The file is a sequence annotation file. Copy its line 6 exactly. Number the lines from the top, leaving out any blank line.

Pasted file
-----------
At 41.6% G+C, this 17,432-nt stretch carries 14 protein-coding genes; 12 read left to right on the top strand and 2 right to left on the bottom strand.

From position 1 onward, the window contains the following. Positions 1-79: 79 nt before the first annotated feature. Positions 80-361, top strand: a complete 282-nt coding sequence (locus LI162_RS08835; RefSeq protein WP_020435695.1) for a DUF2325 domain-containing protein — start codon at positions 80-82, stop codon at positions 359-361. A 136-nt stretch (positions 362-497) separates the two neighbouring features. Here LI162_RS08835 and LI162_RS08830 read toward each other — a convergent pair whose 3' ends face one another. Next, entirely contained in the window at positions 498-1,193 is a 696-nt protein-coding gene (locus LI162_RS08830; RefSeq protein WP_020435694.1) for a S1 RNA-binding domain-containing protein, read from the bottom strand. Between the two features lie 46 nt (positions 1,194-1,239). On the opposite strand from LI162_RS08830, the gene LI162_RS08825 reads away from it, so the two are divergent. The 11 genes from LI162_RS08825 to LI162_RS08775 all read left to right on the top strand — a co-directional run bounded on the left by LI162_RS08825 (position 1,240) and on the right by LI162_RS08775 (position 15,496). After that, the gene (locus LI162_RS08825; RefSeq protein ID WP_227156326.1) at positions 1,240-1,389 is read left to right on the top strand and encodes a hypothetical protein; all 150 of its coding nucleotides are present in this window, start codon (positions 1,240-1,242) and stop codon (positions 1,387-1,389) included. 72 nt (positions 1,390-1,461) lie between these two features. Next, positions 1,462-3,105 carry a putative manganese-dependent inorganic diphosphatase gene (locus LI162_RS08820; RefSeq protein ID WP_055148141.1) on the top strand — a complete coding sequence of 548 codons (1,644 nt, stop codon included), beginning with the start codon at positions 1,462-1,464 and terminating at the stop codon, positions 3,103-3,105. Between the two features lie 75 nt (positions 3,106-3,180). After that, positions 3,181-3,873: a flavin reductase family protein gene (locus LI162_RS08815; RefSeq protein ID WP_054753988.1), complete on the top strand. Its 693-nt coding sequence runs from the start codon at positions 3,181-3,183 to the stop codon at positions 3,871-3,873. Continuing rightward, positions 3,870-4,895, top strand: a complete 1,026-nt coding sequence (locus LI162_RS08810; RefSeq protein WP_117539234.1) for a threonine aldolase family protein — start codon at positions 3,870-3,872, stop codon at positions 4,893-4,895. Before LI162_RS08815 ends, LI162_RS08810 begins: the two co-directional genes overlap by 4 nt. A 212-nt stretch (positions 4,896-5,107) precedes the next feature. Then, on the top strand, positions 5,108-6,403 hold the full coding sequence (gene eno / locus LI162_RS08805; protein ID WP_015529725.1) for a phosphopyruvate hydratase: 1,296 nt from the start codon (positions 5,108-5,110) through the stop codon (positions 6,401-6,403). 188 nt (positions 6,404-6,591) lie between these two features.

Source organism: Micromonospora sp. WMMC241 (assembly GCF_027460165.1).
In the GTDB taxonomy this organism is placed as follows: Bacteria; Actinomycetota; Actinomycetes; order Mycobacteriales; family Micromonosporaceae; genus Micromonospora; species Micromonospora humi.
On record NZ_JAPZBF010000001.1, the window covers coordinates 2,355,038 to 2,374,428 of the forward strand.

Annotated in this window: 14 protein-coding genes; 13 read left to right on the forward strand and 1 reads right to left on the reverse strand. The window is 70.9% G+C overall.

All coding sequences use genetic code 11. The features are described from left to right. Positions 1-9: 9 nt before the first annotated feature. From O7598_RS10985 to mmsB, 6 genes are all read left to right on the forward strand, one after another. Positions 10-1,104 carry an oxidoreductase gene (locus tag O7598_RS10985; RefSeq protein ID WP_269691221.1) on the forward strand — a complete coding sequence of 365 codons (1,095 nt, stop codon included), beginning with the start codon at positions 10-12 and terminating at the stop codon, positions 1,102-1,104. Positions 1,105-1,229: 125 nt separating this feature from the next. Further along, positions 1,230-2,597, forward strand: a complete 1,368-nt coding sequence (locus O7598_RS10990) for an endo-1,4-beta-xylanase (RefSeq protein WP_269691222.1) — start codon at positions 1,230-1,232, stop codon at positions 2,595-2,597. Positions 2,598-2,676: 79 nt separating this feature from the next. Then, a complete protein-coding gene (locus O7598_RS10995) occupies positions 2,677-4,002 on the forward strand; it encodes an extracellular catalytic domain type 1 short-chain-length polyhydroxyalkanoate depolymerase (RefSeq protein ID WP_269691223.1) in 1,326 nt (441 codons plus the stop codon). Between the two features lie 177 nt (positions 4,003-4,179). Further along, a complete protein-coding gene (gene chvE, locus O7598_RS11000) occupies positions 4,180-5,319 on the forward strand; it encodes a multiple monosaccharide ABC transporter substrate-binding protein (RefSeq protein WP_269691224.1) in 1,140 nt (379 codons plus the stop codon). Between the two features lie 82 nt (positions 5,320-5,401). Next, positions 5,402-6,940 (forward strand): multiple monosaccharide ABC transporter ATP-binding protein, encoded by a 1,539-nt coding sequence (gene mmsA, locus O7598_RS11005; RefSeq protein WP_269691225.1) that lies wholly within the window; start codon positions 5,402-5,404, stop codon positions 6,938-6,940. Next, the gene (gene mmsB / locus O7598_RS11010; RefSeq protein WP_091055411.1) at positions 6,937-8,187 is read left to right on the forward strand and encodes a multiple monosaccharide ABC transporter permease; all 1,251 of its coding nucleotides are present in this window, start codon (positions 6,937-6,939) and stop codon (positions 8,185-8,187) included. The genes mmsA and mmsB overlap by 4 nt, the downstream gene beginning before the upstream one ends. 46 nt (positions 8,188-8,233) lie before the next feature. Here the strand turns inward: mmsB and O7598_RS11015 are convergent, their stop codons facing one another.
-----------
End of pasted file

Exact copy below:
Annotated in this window: 14 protein-coding genes; 13 read left to right on the forward strand and 1 reads right to left on the reverse strand. The window is 70.9% G+C overall.